It’s hard to fight your instincts. When you see a big, fat mosquito land and start chowing down, all you want to do is smack it from here to Timbuktu (about 969 miles). I lifted my hand to do just that, but the mosquito was sitting on Pape’s precious little face while he sat a couple feet away in his bouncy chair. Talk about conflicting instincts – protecting your sweet baby and killing the offender.

We are at the end of rainy season, which means malaria-carrying mosquitos are everywhere, day and night. In the kitchen cabinets. In the shower. In the car. In our bedroom-even-though-we-just-sprayed-it-yesterday. In the fridge (Not even kidding. I saw one in there last week.). And often, within the walls of the very net that hangs over our bed for the purpose of keeping them OUT.

The day we brought Pape home from the hospital was crazy and exhausting, as you may recall. At about 6pm being I was so tired that the room started to spin and I felt myself collapsing, getting Pape into Cheikh’s arms just in time.

Several long, tiring hours later, Pape was finally asleep. The power was out, so I used the light from my battery-operated headlamp to see as I very slowly and gently placed Pape between us in our bed, the only place protected by a mosquito net. The sleep I so desperately needed was just minutes (seconds?) away…

Then I saw him. A tiny black dot swooping around Pape. How this mosquito had gotten inside our net, I have no idea. But he was there and at some point in the night he would be hungry. Without even thinking, I scooped Pape back into my arms and started bobbing my head around frantically trying to find the mosquito in the beam of light.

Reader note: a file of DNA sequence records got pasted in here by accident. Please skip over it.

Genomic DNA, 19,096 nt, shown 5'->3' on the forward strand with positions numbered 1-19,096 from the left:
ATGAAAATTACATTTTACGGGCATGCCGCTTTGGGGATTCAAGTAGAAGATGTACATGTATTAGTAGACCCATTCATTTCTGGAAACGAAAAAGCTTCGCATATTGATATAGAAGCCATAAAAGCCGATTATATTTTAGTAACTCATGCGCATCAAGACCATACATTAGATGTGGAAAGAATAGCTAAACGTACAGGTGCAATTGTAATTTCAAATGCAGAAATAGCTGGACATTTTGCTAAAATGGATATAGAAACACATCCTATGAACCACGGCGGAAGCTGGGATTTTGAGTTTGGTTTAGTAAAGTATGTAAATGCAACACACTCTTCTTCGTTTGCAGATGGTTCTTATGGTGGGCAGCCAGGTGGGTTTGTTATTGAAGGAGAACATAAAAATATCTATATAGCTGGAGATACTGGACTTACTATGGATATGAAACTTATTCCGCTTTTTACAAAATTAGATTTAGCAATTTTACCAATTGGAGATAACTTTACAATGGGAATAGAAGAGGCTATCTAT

Then I started thinking. And I got mad. Livid mad. I got so mad at God for bringing me to a place where on my baby’s first night at home we had to deal with this crap. There was no joyful oohing and ahhing over him as he slept peacefully in his crib in a decorated nursery. Instead I was having to be a mosquito warrior with only one free hand a thin stream of light as my weapons.

As I was spewing my angry thoughts at God, letting Him know the many ways He could have worked this day out better for me, I heard a calm voice speak to my heart. “Don’t you think I’m bigger than this mosquito? I’ve never failed you. Now trust me with your son.”

I put Pape back down in the bed. (I’m not going to pretend I didn’t worry about him getting bitten, but I did get the sleep I needed.)

That night God didn’t whisper a promise that Pape won’t ever get malaria. But He did remind me that every time I’ve trusted Him, He’s shown Himself to be bigger than the mosquitos buzzing around my life.